Mulberry has been cultivated as silkworm food in China for a very long time. Wang Zichun (1987) indicates that silkworm culture existed in China 4,000 years ago or earlier. The date of domestication of the mulberry is not known exactly but by the Western Zhou Dynasty (c. 11th century – 221 BC) mulberry trees were already being cultivated on a large scale and pruning techniques had been developed so that easier harvested "shrub" types could be grown. It is still widely grown for silkworms, and since this is a very labour-intensive industry much is in third world countries. Residues and stems from mulberry which has been eaten by silkworms can be fed to livestock. China has 626 000 hectares of mulberry for silkworm (Huo, 2002; India has 282 000 hectares – Datta, 2002).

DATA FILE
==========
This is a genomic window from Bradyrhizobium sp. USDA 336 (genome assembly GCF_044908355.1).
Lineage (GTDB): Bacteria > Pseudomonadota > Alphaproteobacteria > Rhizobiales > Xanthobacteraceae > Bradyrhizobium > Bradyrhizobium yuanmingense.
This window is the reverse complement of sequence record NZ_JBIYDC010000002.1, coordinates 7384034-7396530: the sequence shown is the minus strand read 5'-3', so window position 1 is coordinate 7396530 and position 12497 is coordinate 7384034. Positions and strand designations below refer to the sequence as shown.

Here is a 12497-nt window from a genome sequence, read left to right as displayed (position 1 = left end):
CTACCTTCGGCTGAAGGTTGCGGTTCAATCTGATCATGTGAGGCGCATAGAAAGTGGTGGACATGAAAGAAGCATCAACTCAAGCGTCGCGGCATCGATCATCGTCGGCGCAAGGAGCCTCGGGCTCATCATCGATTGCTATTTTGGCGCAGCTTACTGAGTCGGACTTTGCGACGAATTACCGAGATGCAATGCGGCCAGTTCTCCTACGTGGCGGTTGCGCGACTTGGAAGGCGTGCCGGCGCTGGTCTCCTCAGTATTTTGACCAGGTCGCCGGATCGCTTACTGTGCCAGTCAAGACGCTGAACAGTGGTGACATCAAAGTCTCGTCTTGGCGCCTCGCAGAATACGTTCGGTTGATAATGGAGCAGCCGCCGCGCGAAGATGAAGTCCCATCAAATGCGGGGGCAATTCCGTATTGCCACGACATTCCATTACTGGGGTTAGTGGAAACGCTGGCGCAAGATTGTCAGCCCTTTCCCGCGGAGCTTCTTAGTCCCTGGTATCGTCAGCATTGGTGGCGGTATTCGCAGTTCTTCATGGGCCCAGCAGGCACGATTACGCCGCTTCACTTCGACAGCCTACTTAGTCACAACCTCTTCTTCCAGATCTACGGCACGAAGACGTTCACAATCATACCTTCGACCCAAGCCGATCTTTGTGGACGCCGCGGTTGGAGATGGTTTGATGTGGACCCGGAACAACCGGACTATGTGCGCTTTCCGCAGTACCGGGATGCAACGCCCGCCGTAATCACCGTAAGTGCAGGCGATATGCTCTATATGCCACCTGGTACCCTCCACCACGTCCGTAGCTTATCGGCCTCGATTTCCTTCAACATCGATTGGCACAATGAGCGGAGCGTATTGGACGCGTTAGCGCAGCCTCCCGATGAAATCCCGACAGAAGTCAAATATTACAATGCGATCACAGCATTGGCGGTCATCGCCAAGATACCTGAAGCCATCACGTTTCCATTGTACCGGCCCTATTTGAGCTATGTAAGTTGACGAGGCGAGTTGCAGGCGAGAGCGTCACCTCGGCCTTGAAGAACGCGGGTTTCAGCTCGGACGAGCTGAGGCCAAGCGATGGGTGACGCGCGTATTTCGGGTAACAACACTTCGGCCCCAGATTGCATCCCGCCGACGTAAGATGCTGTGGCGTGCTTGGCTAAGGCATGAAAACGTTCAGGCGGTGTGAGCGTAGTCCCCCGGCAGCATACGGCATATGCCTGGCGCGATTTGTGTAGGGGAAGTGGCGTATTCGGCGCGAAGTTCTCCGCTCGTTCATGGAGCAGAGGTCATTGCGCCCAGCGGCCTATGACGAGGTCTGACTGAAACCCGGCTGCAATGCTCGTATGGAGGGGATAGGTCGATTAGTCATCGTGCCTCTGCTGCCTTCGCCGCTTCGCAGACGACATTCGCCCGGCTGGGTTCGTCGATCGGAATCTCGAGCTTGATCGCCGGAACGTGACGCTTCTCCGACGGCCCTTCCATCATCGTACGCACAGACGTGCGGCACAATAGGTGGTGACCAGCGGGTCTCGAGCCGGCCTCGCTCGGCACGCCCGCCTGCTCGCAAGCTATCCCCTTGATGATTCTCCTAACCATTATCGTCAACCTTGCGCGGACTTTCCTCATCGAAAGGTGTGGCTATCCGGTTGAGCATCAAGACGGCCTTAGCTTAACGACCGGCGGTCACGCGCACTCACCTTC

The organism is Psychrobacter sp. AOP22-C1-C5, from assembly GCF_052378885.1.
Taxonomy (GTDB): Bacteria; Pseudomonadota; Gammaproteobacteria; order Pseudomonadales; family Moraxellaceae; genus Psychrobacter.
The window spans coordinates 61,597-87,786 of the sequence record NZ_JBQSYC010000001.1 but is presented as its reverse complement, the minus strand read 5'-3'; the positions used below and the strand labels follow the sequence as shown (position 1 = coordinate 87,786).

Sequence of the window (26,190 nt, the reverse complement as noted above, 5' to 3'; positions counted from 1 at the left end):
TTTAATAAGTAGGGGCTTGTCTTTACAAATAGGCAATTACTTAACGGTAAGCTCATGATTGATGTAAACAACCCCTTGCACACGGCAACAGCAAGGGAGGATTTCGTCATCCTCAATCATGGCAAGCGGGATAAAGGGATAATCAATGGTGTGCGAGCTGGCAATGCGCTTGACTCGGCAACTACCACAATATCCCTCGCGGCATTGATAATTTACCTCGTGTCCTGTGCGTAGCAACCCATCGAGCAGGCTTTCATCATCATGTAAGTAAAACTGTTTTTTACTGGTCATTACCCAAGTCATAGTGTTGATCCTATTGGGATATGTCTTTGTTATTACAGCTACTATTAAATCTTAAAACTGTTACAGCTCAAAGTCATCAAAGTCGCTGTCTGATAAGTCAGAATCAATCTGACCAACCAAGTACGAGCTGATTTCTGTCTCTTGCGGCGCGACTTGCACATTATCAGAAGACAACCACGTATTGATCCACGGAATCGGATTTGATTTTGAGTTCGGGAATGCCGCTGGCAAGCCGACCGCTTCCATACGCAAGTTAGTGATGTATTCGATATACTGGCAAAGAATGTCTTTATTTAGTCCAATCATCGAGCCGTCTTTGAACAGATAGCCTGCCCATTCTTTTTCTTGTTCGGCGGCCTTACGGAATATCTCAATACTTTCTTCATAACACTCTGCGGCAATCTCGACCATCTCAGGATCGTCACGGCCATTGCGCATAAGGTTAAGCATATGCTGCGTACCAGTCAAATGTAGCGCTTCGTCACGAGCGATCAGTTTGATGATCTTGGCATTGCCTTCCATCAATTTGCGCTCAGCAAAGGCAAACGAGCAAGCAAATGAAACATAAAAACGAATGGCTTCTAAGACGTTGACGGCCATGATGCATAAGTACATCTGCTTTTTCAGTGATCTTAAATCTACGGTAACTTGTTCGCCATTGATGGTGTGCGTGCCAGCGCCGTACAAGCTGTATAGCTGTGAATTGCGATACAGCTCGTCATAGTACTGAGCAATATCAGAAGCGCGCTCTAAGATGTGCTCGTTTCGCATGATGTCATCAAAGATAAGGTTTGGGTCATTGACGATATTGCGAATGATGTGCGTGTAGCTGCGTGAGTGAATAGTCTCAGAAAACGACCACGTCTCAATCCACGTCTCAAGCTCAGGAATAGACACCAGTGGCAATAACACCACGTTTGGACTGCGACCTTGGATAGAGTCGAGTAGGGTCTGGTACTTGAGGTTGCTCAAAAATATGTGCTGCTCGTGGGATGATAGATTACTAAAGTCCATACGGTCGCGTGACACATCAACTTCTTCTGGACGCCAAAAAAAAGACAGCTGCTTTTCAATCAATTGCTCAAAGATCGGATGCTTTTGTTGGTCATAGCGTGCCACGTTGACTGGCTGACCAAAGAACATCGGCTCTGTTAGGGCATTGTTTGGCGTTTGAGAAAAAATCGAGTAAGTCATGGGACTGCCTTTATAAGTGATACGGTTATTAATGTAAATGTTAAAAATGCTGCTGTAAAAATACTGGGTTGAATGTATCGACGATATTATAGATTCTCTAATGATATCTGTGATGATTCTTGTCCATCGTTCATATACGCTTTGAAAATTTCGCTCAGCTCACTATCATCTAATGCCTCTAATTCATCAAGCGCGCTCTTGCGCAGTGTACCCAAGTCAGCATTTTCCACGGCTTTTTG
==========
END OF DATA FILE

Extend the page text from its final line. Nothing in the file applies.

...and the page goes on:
Non-forage uses:

Fruit. It is a widely grown fruit which can be eaten fresh, preserved, vinified or, in some semi-arid areas, dried for winter use.

Timber. Mulberry provides excellent timber which is used for sports good (especially M. serrata) as well as local needs in furniture; it is also pollarded to furnish round wood.

Shade. Mulberry is an excellent and handsome shade tree and is often planted on field edges in irrigated, semi-arid lands where it is also valued for fruit, poles and timber. Its deep-rooting habit makes it a suitable tree for linear plantings.

In most countries mulberry is a highly valued tree; in some southern parts of the USA, however, Morus alba is said to be potentially invasive and to compete with native forest vegetation; male clones are sometimes used as avenue trees to avoid seeding as well as soiling of the ground by fallen fruit.